The favored system had been that of Ptolemy, in which the Earth was the center of the universe and all celestial bodies orbited it. (The Catholic support for geocentricism should not be confused with the idea of a flat earth, which the Church never supported.) When prominent Catholic astronomers, including Clavius, became dissatisfied with the Ptolemaic system, many moved to the rival Tychonian system, a geocentric compromise; after 1633, the use of this system was almost mandatory. For advancing heliocentric theory Galileo was put under house arrest for the last several years of his life.
However, historians have argued:
- Contrary to legend, Galileo and the Copernican system were well regarded by church officials. Galileo was the victim of his own arrogance, the envy of his colleagues, and the politics of Pope Urban VIII. He was not accused of criticising the Bible, but disobeying a papal decree.
Catholic scientists also:
- appreciated that the reference to heresy in connection with Galileo or Copernicus had no general or theological significance, (Heilbron 1999).
Cardinal Robert Bellarmine himself considered that Galileo's model made "excellent good sense" on the ground of mathematical simplicity. And he said:
- If there were a real proof that the Sun is in the centre of the universe, that the Earth is in the third sphere, and that the Sun does not go round the Earth but the Earth round the Sun, then we should have to proceed with great circumspection in explaining passages of Scripture which appear to teach the contrary, and we should rather have to say that we did not understand them than declare an opinion false which has been proved to be true. But I do not think there is any such proof since none has been shown to me. (Koestler 1959)
And indeed the Church even allowed the cathedrals themselves to be used as solar observatories called meridiane. I.e. they were turned into "reverse sundials", or gigantic pinhole cameras, where the sunís image was projected from a hole in a window in the cathedralís lantern onto a meridian line. Although this analysis of the sunís motion further weakened the geocentric model, this research was well supported. And only 50 years after Galileo, astronomers of the Jesuit Order, "the intellectual spearhead of the Catholic Church", taught geokinetic astronomy in China.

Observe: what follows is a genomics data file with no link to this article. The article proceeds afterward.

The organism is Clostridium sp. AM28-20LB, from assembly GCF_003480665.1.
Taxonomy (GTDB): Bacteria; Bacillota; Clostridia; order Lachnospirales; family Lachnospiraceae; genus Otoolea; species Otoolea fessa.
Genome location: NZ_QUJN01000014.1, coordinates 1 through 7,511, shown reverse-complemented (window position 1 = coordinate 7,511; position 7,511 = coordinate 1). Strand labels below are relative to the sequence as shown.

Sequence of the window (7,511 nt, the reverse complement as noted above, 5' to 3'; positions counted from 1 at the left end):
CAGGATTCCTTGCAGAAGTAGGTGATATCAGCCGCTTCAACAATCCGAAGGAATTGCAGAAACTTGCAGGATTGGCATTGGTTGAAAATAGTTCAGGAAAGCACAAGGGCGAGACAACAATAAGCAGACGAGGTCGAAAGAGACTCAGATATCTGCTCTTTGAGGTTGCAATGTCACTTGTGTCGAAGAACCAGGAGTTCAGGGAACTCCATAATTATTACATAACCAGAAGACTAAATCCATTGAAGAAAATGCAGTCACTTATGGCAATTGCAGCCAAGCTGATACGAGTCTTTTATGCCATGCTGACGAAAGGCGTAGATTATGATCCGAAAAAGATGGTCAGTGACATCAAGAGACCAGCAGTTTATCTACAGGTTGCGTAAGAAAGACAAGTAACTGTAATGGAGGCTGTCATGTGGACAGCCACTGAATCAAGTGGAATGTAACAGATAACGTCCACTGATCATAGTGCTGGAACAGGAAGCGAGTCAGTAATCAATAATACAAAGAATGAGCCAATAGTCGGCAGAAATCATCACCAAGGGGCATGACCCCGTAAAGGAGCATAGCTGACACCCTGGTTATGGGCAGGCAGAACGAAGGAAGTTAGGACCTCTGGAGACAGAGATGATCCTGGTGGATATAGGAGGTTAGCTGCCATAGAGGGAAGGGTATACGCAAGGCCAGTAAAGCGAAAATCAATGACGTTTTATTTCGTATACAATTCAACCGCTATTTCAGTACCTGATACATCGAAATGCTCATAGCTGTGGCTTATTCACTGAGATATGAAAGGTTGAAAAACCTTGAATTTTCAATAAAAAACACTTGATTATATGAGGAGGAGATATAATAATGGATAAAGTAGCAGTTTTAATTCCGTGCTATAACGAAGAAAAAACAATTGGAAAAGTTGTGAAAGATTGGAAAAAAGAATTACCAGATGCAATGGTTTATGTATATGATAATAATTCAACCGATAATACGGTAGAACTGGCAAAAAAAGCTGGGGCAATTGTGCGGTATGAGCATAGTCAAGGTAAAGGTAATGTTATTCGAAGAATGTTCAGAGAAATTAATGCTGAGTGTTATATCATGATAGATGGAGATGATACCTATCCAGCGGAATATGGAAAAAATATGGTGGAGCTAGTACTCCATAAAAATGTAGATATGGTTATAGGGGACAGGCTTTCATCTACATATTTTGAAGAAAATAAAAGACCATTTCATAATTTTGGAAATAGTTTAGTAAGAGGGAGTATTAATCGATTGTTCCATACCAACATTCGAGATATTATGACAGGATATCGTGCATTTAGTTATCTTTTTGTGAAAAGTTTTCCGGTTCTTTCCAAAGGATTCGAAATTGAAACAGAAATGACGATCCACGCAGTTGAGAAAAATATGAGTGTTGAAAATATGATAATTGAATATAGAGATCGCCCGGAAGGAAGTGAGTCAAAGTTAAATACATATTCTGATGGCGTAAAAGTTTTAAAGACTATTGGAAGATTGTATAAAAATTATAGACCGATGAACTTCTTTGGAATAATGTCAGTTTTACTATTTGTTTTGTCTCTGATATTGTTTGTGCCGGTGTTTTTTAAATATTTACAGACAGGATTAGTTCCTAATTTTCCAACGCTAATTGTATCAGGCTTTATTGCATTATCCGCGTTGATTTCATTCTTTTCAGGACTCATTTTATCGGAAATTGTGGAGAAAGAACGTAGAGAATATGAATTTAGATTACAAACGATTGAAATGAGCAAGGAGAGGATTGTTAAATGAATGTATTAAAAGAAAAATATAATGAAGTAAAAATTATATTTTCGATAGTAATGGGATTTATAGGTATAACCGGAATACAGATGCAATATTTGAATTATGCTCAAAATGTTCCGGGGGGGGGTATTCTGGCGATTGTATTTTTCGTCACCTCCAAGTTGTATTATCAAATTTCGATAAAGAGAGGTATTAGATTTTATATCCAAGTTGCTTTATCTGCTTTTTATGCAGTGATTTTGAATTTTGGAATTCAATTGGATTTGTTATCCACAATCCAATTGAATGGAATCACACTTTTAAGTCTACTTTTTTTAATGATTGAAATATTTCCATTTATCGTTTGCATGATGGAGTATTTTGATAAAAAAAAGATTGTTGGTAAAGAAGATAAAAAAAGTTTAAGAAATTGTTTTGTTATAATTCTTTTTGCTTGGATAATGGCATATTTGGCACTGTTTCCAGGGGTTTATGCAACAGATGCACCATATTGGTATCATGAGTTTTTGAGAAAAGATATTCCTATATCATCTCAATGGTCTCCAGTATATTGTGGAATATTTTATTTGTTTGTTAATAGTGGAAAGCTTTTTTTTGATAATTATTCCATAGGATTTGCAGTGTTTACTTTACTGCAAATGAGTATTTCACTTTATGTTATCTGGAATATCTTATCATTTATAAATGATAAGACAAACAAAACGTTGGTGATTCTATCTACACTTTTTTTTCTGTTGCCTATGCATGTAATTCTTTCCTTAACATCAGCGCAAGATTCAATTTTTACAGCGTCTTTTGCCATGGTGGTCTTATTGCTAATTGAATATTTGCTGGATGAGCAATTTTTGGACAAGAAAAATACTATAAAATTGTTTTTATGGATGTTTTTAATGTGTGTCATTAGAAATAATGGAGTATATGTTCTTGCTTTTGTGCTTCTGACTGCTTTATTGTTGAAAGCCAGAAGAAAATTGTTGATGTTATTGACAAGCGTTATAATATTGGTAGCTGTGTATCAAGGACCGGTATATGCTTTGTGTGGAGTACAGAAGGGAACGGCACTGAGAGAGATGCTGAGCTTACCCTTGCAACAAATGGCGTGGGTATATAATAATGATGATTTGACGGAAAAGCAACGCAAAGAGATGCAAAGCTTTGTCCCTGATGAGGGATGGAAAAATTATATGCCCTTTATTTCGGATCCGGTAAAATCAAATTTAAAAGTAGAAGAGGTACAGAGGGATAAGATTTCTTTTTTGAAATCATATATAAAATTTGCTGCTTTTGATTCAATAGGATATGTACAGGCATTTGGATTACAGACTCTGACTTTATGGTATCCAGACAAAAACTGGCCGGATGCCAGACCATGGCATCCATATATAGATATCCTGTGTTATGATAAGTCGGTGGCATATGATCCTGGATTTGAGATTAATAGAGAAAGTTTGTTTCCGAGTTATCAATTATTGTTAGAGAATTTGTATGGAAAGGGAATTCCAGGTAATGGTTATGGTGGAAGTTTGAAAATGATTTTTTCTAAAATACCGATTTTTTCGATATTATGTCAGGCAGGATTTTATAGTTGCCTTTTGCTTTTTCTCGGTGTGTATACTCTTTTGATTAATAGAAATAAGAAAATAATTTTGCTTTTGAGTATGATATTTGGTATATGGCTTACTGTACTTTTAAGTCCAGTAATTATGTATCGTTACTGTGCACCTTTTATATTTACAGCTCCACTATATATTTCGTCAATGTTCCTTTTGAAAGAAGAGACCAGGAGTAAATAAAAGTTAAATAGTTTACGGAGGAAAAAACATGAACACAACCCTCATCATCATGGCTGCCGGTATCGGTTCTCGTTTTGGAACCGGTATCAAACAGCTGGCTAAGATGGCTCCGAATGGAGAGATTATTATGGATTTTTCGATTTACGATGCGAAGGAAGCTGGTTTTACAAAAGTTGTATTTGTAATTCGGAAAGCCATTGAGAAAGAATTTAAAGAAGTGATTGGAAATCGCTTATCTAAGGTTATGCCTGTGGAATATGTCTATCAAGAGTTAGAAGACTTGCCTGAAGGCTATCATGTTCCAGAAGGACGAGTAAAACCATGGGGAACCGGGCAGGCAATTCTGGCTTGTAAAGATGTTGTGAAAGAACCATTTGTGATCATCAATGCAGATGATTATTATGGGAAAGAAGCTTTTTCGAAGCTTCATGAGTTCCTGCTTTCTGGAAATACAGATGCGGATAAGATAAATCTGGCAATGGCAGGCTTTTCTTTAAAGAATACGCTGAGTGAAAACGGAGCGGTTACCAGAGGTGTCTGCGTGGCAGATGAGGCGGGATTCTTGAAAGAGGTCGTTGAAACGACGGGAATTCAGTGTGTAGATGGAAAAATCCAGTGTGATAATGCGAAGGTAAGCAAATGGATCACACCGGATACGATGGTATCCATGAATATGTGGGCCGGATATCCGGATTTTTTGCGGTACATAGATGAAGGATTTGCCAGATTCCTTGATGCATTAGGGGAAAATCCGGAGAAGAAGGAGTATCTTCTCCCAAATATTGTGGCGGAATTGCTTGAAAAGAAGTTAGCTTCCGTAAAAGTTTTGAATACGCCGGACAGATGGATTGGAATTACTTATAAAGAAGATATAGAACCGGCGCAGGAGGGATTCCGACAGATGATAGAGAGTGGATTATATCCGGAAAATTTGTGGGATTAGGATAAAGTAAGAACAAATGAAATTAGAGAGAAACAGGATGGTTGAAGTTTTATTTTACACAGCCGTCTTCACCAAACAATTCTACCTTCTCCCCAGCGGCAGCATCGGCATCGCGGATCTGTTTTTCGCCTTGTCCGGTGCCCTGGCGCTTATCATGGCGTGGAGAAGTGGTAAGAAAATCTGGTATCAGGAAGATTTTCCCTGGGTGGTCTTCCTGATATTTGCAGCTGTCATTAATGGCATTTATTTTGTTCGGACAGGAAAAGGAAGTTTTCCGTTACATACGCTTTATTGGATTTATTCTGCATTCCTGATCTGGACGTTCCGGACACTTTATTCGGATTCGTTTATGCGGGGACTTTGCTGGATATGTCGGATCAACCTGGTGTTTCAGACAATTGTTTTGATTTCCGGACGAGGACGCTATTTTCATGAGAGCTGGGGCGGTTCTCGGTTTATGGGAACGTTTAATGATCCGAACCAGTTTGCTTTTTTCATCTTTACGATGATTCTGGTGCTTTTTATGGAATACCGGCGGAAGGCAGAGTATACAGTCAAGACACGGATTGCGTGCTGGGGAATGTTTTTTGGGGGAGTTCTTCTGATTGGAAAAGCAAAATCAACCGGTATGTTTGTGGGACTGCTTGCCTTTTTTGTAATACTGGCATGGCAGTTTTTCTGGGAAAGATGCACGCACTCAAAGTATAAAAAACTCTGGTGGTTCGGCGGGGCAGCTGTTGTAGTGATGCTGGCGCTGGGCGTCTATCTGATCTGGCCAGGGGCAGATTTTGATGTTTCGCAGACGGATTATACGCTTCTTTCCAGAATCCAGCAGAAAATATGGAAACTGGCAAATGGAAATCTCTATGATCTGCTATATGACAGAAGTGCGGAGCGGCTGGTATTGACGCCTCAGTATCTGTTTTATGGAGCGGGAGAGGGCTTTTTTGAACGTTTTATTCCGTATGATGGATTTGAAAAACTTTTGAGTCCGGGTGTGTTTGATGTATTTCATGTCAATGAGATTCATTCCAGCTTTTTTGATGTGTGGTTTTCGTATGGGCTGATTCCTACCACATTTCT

Archimedes had objected to Heliocentrism on the grounds that, if it were true, parallax should be observed in the apparent positions of the fixed stars. So Galileo's opponents were not without their scientific reasons. This objection was finally put to rest when stellar parallax was observed with the greatly improved instruments of the 19th century, by which time the model of a heliocentric solar system in a very big universe was accepted by almost everyone.
The realization that the heliocentric view was also not true in a strict sense was achieved in steps. That the Sun was not the center of the universe, but one of innumerable stars, was strongly advocated by the mystic Giordano Bruno; Galileo made the same point, but said very little on the matter, perhaps not wishing to incur the church's wrath. Over the course of the 18th and 19th centuries, the status of the Sun as merely one star among many became increasingly obvious. By the 20th century, even before the discovery that there are many galaxies, it was not an issue.
Even if the discussion is limited to the Solar system, the sun is not at the geometric center of any planet's orbit, but rather at one focus of the elliptical orbit. Furthermore, to the extent that a planet's mass cannot be neglected in comparison to the Sun's mass, the center of gravity of the Solar system is displaced slightly away from the center of the Sun. (The masses of the planets, mostly Jupiter, amount to 0.14% of that of the Sun.) Therefore an astronomer on a hypothetical extrasolar planet would observe a "wobble".
Giving up the whole concept of a center of the universe and even of being "at rest" is related to the principle of relativity. While it was clear there is no privileged position in space, until postulation of the special theory of relativity by Albert Einstein, at least the existence of a priviliged class of inertial systems absolutely at rest was assumed, in particular in the form of the hypothesis of the luminiferous aether. Some forms of Mach's principle consider the frame at rest with respect to the masses in the universe to have special properties.
Modern use of geocentric and heliocentric in science
In practical calculations, the origin and orientation of a coordinate system often has to be selected. For practical reasons, systems with their origin in the center of Earth's mass, solar mass or in the center of mass of solar system are frequently selected. The adjectives geocentric or heliocentric may be used in this context. However, such selection of coordinates has no philosophical or physical implications.
Fred Hoyle wrote:
- The relation of the two pictures [geocentricity and heliocentricity] is reduced to a mere coordinate transformation and it is the main tenet of the Einstein theory that any two ways of looking at the world which are related to each other by a coordinate transformation are entirely equivalent from a physical point of view (Hoyle, 1973)
- Heilbron, J.L., The Sun in the Church: Cathedrals as Solar Observatories, Harvard University Press, Cambridge, MA, 1999.
- Sir Fred Hoyle, Nicolaus Copernicus, Heinemann Educational Books Ltd., London, p. 78, 1973.
- Arthur Koestler, The Sleepwalkers: a history of man's changing vision of the universe, Hutchinson, London, pp. 447Ė8, 1959.